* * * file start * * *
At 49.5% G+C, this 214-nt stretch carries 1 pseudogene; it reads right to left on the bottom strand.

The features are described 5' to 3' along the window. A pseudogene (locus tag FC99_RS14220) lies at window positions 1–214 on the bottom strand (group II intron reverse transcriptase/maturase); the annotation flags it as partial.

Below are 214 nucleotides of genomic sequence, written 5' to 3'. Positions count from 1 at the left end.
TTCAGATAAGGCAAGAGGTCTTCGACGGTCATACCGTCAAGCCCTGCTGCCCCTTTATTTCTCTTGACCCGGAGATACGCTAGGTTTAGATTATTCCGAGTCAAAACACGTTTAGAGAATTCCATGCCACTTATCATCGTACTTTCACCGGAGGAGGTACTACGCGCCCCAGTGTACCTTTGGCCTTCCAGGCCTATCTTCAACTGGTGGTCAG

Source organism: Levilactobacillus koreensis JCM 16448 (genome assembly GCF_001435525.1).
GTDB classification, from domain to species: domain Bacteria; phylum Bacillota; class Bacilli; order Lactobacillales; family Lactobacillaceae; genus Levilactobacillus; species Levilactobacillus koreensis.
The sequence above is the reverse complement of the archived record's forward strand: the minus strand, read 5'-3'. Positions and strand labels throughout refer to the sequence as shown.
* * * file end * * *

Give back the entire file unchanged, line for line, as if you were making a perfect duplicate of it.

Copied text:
At 49.5% G+C, this 214-nt stretch carries 1 pseudogene; it reads right to left on the bottom strand.

The features are described 5' to 3' along the window. A pseudogene (locus tag FC99_RS14220) lies at window positions 1–214 on the bottom strand (group II intron reverse transcriptase/maturase); the annotation flags it as partial.

Below are 214 nucleotides of genomic sequence, written 5' to 3'. Positions count from 1 at the left end.
TTCAGATAAGGCAAGAGGTCTTCGACGGTCATACCGTCAAGCCCTGCTGCCCCTTTATTTCTCTTGACCCGGAGATACGCTAGGTTTAGATTATTCCGAGTCAAAACACGTTTAGAGAATTCCATGCCACTTATCATCGTACTTTCACCGGAGGAGGTACTACGCGCCCCAGTGTACCTTTGGCCTTCCAGGCCTATCTTCAACTGGTGGTCAG

Source organism: Levilactobacillus koreensis JCM 16448 (genome assembly GCF_001435525.1).
GTDB classification, from domain to species: domain Bacteria; phylum Bacillota; class Bacilli; order Lactobacillales; family Lactobacillaceae; genus Levilactobacillus; species Levilactobacillus koreensis.
The sequence above is the reverse complement of the archived record's forward strand: the minus strand, read 5'-3'. Positions and strand labels throughout refer to the sequence as shown.